Enfer search words here


What's new in iJamming!...
Thu, Oct 21, 2004
A weekend with John Mayer, Sugarcult - and Elvis
What the Hell Is Going On Here?
From the Jamming! Archives:
interviewed in 1978
"A number one single would be a bit scary."
The iJamming! interview:
"'Acid Trax' by Phuture came out and I was just 'Okay, forget all hip hop and all old school rare groove right here, this is it.'"
The Best Of 2001
Tony Fletcher's Top Albums, Concerts, Singles and Books - and comments on the Village Voice Poll
Strange Currencies:
R.E.M. at Carnegie Hall
In his room:
Brian Wilson at the Festival Hall
MUSING on The Manhattan 'Edge':
Will the Island Ever Again Be A 'Cultural Ground Zero?'
hostess 'Lee Patrick' recalls her time as Keith Moon's amour
An American Debut 35 Years in the Making (Time)
ECHO & THE BUNNYMEN: "Flowers is Echo & The Bunnymen's finest hour since Ocean Rain."
An intrigue of early 90s New York nightlife.
NEW CHAPTER now online
From the Jamming! Archives:
U2 interviewed in 1984.
"It's not U2 that's creating this great art. . .There's something that works through us to create in this way."
iJamming! Wino/Muso:
"New world wines are just too techno for me."
Featured wine region 3:
Featured wine region 4:
iJamming! interview:
Jesse Hartman, aka LAPTOP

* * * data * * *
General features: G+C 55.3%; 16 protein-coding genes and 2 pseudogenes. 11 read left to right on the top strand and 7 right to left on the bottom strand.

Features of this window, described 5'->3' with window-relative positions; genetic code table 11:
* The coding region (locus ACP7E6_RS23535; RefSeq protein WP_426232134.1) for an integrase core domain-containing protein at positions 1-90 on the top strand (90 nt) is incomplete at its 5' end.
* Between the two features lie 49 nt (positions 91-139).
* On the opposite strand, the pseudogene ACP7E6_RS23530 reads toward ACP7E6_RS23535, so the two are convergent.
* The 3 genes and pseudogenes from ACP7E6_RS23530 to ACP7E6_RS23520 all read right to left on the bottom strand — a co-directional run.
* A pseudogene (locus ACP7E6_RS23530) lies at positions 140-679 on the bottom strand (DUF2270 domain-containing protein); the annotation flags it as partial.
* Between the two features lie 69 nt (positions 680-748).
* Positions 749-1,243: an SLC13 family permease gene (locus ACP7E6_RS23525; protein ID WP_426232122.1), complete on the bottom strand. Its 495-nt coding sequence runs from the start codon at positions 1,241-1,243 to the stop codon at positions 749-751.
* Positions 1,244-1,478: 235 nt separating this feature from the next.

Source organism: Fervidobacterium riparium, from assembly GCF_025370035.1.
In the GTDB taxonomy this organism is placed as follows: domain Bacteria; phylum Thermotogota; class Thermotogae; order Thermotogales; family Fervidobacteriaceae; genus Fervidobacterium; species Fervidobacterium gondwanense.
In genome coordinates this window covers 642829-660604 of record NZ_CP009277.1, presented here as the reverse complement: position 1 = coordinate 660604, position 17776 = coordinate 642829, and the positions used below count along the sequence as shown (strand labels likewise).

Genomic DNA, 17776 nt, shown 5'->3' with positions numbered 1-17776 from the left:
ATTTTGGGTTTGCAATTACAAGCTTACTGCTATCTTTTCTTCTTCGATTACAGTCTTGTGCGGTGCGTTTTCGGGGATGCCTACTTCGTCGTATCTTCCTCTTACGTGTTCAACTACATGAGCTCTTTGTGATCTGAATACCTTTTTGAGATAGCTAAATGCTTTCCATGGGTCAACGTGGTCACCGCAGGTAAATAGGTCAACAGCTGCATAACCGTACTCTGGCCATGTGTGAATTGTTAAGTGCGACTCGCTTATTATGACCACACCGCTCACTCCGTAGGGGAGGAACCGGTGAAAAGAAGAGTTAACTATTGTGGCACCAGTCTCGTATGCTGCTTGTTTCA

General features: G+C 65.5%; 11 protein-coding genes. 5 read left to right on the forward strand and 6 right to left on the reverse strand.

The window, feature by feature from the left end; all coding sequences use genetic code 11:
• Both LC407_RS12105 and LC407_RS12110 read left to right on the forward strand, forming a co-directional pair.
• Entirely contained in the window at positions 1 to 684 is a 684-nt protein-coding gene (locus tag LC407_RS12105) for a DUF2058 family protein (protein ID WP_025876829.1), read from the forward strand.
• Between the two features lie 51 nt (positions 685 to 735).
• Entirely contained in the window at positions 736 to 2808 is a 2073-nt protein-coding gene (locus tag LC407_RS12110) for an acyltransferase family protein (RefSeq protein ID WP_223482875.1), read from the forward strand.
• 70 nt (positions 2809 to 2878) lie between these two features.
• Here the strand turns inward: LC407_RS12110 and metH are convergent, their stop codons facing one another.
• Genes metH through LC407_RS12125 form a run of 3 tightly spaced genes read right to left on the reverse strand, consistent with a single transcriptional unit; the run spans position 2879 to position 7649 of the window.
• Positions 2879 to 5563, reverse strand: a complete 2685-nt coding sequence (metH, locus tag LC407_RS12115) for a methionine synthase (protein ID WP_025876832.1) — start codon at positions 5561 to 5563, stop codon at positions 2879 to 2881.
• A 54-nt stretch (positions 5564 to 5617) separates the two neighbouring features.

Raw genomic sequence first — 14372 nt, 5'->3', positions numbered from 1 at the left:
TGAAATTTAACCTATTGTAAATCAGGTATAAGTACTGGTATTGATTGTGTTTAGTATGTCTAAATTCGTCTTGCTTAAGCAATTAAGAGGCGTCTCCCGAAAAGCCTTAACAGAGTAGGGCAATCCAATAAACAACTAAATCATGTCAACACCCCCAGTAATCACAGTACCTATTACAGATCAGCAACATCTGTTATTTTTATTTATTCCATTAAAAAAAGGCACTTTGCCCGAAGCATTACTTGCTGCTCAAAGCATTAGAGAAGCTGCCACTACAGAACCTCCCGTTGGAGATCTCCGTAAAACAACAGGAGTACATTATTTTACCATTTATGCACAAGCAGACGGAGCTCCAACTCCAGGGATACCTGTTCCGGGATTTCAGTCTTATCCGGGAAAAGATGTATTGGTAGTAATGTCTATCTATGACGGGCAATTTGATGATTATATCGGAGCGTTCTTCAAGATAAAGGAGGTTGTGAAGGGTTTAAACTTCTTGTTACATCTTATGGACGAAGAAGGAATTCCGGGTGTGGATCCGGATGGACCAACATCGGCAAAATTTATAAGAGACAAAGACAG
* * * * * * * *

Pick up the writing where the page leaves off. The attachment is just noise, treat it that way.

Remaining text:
"Every New York band knows the meaning of failure"
MIX Albums:
Who, what and why you should bother
"I don't think people realize that life can become so exciting and interesting that it can draw you away for long periods of time from creating music - & why not?"
From the Keith Moon archives:
the JEFF BECK interview .
From Homework to the Disco:
grows up and dumbs down
The iJAMMING! chat:

"If I was asked why Sniffin' Glue was so important, it was the way we conducted ourselves, the style of it, just the attitude. It had attitude in abundance didn't it?"
The Return of Shoegazing:
DOVES take New York by swarm
Forgotten Classics:
THE CHILLS: Brave Words
THE iJAMMING! Book Review:
SNIFFIN' GLUE: The Essential Punk Accessory
Musing with SALLY TAYLOR:
"I'm not interested in what the major labels have to offer."
From the JAMMING! archives: PAUL WELLER ON POP
Featured wine region 2:
From the JAMMING! archives: ALTERNATIVE TV
interviewed in 1978
Fran Healy explains why "you cannot own a song." (And why Liam Gallagher "is going to turn into a really great songwriter.")
Featured Artist Web Site:
From the JAMMING! archives: The Story That Spawned Creation
Featured vine:
Finally, a worthy rival to Chardonnay.
The iJAMMING! interview:
"Once you've had your go, what-ever it may be, they want you to piss off, and they can't bear it if you come back, they can't bear it."
Featured wine region 1:
They love rock'n'roll but they don't want to deal with the hassle
The full iJamming! Contents
Musing through early April:
Fri April 5